I bought a package of three little cakes with raisins on it, which both looked and tasted very well for my little daughter. She is now 3 years and 8 months old.

Before opening it, she had agreed that she would share these three among herself, dad and mom, one for each. She and I ate our cakes, but apparently, her appetite had not been met.

Mom was not there. So she began to sniff the last one at first, then licked it, then bit off a small piece, and again, though I kept warning it does not belong to her and mom would not have the chance to enjoy this delicious cake if she doesn't stop what she was trying to do.

I noticed her hesitation and thought she wasn't stopping because she didn't want to "obey my order". So I went out and told her to make a decision by herself. Unfortunately, when I came back a few minutes later, the last cake was in her stomach. Seeing me back, my daughter ran to her mom with a little more guilt than contentment on her face, as I feel.

So, is this a serious problem - should I stop her eating the last cake forcefully at that moment, or it's just a common situation that kids like her age still have some difficulties controlling themselves and I have made a big fuss over a minor issue?

  • Yes you should stop her! She needs to learn you're in charge not her!
    – L.B.
    Aug 18, 2016 at 13:50

2 Answers 2


You would probably enjoy watching or reading about the marshmallow test.

It was an experiment done on children around your daughter's age (some were a bit older) to see how well they can resist a marshmallow, if they were told they can have a second marshmallow in a short while - if they don't eat the first one! Then they would be left alone. The video shows how they struggle to maintain self-control. It's super cute.

Kids differ in how long (and whether) they are able to resist, but the main point here is that your daughter is the age where psychologists thought that resisting will be tricky :)

The experiment showed that the kids who resisted longer had more successful lives later on. This prompted interest in teaching children self-control. I think the simplest exercise, and you will have to do it many times in many forms, is to have your daughter perform one thing to get another ("We'll play ball if you put your shoes on!"), or get used to waiting for short periods to get something she wants. (But remember that a short period for a child is a few minutes - half an hour is agonisingly long!) These are probably things you do anyway.

In any case, I don't think her behaviour is cause for worry.

A second issue in your question is about learning to share. My son is a bit older, but after many of our own displays of sharing, and sometimes asking him if he'd like to share some of his own stuff - without forcing him if he didn't want to - he began to share goodies with us. He'd typically take the tiniest of pieces of his chocolate and give it to us, but we'd make a big deal out of how nice it is of him to think of us and share. It takes time...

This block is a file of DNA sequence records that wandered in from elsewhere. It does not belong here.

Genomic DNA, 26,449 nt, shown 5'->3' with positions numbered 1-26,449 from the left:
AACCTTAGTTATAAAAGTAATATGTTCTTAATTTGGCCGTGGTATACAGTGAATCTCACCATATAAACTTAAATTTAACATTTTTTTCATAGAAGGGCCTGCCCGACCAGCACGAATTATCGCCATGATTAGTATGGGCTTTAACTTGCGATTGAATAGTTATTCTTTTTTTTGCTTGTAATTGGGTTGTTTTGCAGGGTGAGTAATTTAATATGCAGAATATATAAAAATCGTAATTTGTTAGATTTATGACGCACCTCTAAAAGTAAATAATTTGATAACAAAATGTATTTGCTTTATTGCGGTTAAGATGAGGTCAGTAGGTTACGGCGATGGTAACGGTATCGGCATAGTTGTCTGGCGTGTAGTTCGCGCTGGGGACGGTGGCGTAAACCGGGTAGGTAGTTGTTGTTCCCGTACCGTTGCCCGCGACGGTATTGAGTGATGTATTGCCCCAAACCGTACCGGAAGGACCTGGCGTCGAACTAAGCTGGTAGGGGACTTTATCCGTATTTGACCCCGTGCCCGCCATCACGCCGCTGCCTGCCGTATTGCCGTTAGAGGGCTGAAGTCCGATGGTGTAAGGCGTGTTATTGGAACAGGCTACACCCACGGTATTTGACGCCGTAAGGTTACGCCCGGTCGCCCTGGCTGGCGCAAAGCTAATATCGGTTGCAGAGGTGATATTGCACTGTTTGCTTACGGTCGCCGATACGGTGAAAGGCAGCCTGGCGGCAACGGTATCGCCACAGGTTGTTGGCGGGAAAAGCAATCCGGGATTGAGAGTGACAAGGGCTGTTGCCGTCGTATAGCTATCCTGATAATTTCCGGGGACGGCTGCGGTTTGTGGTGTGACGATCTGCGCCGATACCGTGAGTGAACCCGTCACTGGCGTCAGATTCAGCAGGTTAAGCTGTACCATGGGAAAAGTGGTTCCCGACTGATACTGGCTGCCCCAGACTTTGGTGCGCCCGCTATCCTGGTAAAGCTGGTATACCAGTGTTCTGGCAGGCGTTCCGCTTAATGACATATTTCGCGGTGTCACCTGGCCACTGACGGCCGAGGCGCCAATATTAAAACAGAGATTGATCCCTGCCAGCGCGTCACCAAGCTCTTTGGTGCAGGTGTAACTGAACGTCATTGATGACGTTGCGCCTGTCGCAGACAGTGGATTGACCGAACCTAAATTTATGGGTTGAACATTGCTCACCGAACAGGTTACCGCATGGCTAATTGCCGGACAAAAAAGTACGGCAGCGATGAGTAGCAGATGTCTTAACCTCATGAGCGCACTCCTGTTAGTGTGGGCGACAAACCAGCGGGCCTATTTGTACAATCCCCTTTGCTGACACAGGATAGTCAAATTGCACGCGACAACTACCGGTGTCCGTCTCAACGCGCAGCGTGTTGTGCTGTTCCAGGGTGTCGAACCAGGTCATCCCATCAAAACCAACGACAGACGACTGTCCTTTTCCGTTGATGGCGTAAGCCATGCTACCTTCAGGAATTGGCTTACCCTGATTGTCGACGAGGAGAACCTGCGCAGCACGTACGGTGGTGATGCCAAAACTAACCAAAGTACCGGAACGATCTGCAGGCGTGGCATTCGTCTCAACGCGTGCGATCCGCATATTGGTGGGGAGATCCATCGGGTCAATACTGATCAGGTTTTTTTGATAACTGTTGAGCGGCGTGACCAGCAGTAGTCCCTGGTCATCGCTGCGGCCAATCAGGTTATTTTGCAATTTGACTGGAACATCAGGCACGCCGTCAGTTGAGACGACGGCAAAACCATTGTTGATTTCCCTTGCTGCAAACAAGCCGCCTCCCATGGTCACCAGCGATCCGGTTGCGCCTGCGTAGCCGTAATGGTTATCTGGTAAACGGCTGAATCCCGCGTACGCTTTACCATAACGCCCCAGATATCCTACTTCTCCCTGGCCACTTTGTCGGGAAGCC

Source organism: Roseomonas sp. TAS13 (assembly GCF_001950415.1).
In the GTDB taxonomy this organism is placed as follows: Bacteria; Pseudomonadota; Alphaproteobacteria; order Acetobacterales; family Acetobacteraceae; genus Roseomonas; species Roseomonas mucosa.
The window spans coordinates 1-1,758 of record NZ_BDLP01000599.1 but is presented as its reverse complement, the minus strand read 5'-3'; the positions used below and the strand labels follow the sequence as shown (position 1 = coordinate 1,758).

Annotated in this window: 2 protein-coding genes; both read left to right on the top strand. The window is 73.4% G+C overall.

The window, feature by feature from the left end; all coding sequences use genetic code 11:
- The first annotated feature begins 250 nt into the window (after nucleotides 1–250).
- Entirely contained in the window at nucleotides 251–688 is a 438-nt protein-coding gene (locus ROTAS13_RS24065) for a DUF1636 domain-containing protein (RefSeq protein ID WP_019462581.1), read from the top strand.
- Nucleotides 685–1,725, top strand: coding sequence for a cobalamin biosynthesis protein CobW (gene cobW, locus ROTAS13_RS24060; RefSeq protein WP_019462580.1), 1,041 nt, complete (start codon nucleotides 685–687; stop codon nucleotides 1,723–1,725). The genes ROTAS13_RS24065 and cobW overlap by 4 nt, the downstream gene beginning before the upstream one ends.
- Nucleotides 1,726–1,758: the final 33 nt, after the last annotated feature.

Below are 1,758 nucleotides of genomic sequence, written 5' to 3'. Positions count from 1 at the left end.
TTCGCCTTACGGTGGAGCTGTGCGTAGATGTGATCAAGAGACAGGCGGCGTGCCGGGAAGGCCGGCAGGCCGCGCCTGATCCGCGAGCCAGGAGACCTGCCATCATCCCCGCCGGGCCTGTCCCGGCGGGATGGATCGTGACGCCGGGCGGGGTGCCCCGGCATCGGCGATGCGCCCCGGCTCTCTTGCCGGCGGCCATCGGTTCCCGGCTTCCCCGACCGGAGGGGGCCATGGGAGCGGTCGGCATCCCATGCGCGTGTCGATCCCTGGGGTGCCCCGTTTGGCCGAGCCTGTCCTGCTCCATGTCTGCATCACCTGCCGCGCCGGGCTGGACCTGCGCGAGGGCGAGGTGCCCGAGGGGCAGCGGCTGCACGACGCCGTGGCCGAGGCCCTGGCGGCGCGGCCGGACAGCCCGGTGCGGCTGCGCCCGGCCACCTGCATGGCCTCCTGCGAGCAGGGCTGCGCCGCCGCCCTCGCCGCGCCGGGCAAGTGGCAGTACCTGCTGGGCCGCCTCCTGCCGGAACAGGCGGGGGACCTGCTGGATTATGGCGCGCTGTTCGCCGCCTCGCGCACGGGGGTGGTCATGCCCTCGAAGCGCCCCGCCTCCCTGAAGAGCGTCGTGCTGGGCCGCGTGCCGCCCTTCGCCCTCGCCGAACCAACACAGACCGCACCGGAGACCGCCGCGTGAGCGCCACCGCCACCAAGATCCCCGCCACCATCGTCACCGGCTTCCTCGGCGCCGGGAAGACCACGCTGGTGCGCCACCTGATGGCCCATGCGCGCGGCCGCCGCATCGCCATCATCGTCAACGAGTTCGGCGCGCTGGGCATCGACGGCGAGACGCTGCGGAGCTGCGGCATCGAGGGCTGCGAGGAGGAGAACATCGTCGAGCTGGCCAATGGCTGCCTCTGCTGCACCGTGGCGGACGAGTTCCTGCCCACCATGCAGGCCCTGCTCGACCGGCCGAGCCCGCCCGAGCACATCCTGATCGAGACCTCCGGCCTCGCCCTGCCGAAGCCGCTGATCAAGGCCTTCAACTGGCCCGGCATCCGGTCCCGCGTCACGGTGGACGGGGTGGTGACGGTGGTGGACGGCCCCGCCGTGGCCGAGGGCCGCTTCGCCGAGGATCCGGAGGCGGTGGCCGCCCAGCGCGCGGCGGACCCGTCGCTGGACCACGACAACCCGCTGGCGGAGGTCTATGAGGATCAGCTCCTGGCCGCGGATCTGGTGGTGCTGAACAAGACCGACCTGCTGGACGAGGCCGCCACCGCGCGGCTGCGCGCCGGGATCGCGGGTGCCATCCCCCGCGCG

• 2
    It's not as simple as pure willpower. Subsequent experiments showed that you could radically alter the children's behavior by priming them with an example of adults who either kept their word or didn't keep their word about bringing a treat in the future. Some kids who "failed" the marshmallow test are simply doing what their experiences has taught them about adults. When adults make promises and don't follow through, waiting for a reward that isn't going to show up is the wrong response.
    – swbarnes2
    Aug 18, 2016 at 17:51
  • @swbarnes2 - indeed, no street kids passes the marshmallow test, because experience has taught them that good things in life don't stick around for them to enjoy at their leisure. So when I mention practice in willpower, it also means that the parent has to provide a safe, consistent environment, and to keep their promises. But still, even the most loved kid in the most stable environment has a problem resisting a treat at the age of the girl in question.
    – Ana
    Aug 18, 2016 at 22:08

You let your daughter make a decision and she made the choice most children her age will make. Ideally, your wife could have pretended to be very sad or angry ("That's not fair!") right after that, teaching her about the consequences. If it happens a few hours later, it's already nearly impossible for a 3 year old to learn that connection. Still, these harmless situations are good exercises for her.

Your daughter needs to learn both to follow your instructions and to make her own choices and experience the consequences. At first, almost everything will be covered by rules that need to enforced with timeouts and other unpleasant consequences. Once you create a rule, don't let her get away with "only" the natural consequences now and then. She may experience that as getting away without any consequence at all. Fortunately, you will be presented with many new situations not yet covered by rules that you can use to let her experience the effects of her choices.

A 3 year old will only learn from immediate consequences, so give her the freedom to choose in safe situations with immediate effects. i.e. eat mommy's cake when she's in the other room and about to come back. As she grows, you can slowly give her more choices and more delayed consequences.

What I've successfully used myself is to stop my sons, explain the likely effects of their choice to them and them let them choose. After things go wrong, I console them and then connect their choice to the effect again by saying "See how you did X and then Y happened?"

You must log in to answer this question.

Not the answer you're looking for? Browse other questions tagged .